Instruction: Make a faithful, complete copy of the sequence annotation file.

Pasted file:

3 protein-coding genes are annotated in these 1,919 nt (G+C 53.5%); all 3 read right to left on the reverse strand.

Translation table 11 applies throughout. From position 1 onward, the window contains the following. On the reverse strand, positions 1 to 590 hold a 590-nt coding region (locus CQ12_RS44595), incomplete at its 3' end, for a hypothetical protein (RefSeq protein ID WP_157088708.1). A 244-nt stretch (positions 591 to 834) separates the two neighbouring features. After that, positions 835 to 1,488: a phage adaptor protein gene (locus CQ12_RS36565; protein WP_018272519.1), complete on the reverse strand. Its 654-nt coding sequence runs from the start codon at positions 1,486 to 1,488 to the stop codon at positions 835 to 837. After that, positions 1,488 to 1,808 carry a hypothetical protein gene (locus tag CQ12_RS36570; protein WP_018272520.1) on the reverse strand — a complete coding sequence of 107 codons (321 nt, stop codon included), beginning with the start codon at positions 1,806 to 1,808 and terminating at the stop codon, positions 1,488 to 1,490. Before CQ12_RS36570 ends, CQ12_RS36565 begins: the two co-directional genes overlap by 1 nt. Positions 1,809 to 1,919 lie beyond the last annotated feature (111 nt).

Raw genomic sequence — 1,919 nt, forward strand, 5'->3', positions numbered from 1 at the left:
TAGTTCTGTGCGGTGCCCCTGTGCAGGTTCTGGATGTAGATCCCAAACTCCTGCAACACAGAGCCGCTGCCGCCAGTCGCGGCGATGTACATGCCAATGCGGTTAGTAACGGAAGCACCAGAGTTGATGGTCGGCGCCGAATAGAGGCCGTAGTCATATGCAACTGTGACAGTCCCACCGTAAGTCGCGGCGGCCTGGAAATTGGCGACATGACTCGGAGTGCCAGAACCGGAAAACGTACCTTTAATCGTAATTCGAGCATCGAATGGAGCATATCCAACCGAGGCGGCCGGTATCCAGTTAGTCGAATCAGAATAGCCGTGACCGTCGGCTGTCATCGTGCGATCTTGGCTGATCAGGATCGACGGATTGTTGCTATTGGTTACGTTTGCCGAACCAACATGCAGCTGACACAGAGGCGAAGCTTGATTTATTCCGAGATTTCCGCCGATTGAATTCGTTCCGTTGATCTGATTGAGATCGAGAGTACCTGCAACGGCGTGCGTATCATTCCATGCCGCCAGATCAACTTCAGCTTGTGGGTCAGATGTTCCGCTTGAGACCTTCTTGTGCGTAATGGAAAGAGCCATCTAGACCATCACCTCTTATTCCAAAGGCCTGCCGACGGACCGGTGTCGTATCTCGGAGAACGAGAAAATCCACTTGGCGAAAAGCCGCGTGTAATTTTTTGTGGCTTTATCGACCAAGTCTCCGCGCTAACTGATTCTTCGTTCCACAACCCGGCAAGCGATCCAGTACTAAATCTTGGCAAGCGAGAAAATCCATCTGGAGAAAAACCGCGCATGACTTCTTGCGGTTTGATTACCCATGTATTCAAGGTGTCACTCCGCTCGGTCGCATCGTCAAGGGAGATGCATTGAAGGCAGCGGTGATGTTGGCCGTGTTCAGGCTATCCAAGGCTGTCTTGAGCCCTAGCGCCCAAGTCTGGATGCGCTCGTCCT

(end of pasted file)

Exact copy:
3 protein-coding genes are annotated in these 1,919 nt (G+C 53.5%); all 3 read right to left on the reverse strand.

Translation table 11 applies throughout. From position 1 onward, the window contains the following. On the reverse strand, positions 1 to 590 hold a 590-nt coding region (locus CQ12_RS44595), incomplete at its 3' end, for a hypothetical protein (RefSeq protein ID WP_157088708.1). A 244-nt stretch (positions 591 to 834) separates the two neighbouring features. After that, positions 835 to 1,488: a phage adaptor protein gene (locus CQ12_RS36565; protein WP_018272519.1), complete on the reverse strand. Its 654-nt coding sequence runs from the start codon at positions 1,486 to 1,488 to the stop codon at positions 835 to 837. After that, positions 1,488 to 1,808 carry a hypothetical protein gene (locus tag CQ12_RS36570; protein WP_018272520.1) on the reverse strand — a complete coding sequence of 107 codons (321 nt, stop codon included), beginning with the start codon at positions 1,806 to 1,808 and terminating at the stop codon, positions 1,488 to 1,490. Before CQ12_RS36570 ends, CQ12_RS36565 begins: the two co-directional genes overlap by 1 nt. Positions 1,809 to 1,919 lie beyond the last annotated feature (111 nt).

Raw genomic sequence — 1,919 nt, forward strand, 5'->3', positions numbered from 1 at the left:
TAGTTCTGTGCGGTGCCCCTGTGCAGGTTCTGGATGTAGATCCCAAACTCCTGCAACACAGAGCCGCTGCCGCCAGTCGCGGCGATGTACATGCCAATGCGGTTAGTAACGGAAGCACCAGAGTTGATGGTCGGCGCCGAATAGAGGCCGTAGTCATATGCAACTGTGACAGTCCCACCGTAAGTCGCGGCGGCCTGGAAATTGGCGACATGACTCGGAGTGCCAGAACCGGAAAACGTACCTTTAATCGTAATTCGAGCATCGAATGGAGCATATCCAACCGAGGCGGCCGGTATCCAGTTAGTCGAATCAGAATAGCCGTGACCGTCGGCTGTCATCGTGCGATCTTGGCTGATCAGGATCGACGGATTGTTGCTATTGGTTACGTTTGCCGAACCAACATGCAGCTGACACAGAGGCGAAGCTTGATTTATTCCGAGATTTCCGCCGATTGAATTCGTTCCGTTGATCTGATTGAGATCGAGAGTACCTGCAACGGCGTGCGTATCATTCCATGCCGCCAGATCAACTTCAGCTTGTGGGTCAGATGTTCCGCTTGAGACCTTCTTGTGCGTAATGGAAAGAGCCATCTAGACCATCACCTCTTATTCCAAAGGCCTGCCGACGGACCGGTGTCGTATCTCGGAGAACGAGAAAATCCACTTGGCGAAAAGCCGCGTGTAATTTTTTGTGGCTTTATCGACCAAGTCTCCGCGCTAACTGATTCTTCGTTCCACAACCCGGCAAGCGATCCAGTACTAAATCTTGGCAAGCGAGAAAATCCATCTGGAGAAAAACCGCGCATGACTTCTTGCGGTTTGATTACCCATGTATTCAAGGTGTCACTCCGCTCGGTCGCATCGTCAAGGGAGATGCATTGAAGGCAGCGGTGATGTTGGCCGTGTTCAGGCTATCCAAGGCTGTCTTGAGCCCTAGCGCCCAAGTCTGGATGCGCTCGTCCT